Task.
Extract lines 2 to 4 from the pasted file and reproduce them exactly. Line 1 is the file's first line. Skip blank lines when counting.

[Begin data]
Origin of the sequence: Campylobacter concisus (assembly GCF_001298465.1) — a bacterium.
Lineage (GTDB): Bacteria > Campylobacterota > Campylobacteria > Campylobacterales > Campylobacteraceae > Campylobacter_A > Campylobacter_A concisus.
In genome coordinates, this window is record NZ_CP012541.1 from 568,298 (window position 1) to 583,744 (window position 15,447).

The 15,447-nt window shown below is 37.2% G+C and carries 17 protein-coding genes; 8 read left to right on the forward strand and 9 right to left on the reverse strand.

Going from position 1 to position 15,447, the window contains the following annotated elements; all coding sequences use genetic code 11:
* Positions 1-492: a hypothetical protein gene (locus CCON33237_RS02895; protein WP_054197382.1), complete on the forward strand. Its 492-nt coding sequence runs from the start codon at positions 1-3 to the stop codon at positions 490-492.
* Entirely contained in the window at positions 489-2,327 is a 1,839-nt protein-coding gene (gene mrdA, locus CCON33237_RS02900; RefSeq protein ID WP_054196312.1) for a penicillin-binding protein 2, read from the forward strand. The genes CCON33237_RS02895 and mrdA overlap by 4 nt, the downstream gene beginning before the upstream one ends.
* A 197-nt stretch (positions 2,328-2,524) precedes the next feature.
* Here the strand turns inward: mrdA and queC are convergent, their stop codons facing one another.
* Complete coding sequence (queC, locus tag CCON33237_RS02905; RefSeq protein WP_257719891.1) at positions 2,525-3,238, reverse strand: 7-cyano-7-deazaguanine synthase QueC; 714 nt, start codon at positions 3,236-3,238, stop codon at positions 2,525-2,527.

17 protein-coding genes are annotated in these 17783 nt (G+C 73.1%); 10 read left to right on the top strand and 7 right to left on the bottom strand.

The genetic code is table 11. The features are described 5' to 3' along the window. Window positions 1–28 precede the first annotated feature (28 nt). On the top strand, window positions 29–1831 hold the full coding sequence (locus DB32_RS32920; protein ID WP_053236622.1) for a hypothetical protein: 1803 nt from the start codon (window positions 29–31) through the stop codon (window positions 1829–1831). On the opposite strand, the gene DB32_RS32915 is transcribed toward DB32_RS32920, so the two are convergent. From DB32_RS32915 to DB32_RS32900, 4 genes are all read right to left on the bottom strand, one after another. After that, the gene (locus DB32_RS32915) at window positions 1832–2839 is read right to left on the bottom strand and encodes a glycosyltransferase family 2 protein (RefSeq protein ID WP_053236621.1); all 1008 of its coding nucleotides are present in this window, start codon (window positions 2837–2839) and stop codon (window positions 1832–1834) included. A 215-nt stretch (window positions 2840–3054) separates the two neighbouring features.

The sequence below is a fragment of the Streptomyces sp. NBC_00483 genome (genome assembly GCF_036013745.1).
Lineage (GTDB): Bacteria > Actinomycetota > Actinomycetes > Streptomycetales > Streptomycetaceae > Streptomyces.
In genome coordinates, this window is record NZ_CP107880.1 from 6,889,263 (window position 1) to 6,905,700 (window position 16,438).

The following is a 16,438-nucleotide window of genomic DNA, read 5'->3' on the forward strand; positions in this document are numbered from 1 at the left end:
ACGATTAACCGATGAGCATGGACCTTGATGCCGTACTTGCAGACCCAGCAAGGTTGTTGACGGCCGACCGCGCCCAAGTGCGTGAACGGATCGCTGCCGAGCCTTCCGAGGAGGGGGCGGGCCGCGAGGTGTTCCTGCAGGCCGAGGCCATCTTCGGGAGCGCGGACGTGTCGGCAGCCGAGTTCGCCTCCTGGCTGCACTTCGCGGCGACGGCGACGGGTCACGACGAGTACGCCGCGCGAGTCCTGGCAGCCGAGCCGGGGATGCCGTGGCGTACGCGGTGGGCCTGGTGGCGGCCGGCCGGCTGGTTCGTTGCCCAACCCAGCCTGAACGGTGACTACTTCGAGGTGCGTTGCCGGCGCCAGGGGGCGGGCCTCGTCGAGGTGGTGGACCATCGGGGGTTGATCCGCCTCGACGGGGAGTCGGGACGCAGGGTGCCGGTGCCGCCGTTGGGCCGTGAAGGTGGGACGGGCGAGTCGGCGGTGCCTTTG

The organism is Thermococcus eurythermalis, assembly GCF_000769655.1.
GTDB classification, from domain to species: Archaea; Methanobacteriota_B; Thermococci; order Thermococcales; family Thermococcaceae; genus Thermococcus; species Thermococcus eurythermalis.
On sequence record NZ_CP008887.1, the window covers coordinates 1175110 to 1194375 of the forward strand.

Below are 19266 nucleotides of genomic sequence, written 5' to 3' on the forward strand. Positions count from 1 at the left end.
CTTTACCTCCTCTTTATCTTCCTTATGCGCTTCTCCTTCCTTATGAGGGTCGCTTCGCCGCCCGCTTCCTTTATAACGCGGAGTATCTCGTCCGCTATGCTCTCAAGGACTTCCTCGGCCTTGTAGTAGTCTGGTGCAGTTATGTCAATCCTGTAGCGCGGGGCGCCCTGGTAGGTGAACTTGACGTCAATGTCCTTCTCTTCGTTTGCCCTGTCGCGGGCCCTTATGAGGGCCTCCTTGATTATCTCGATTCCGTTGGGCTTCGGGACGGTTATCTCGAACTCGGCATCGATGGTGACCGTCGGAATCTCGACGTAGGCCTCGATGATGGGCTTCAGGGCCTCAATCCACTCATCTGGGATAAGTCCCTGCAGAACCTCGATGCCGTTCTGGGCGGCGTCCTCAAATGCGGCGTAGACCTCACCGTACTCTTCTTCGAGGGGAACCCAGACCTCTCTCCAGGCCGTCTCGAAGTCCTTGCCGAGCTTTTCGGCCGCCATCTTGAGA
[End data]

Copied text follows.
Lineage (GTDB): Bacteria > Campylobacterota > Campylobacteria > Campylobacterales > Campylobacteraceae > Campylobacter_A > Campylobacter_A concisus.
In genome coordinates, this window is record NZ_CP012541.1 from 568,298 (window position 1) to 583,744 (window position 15,447).

The 15,447-nt window shown below is 37.2% G+C and carries 17 protein-coding genes; 8 read left to right on the forward strand and 9 right to left on the reverse strand.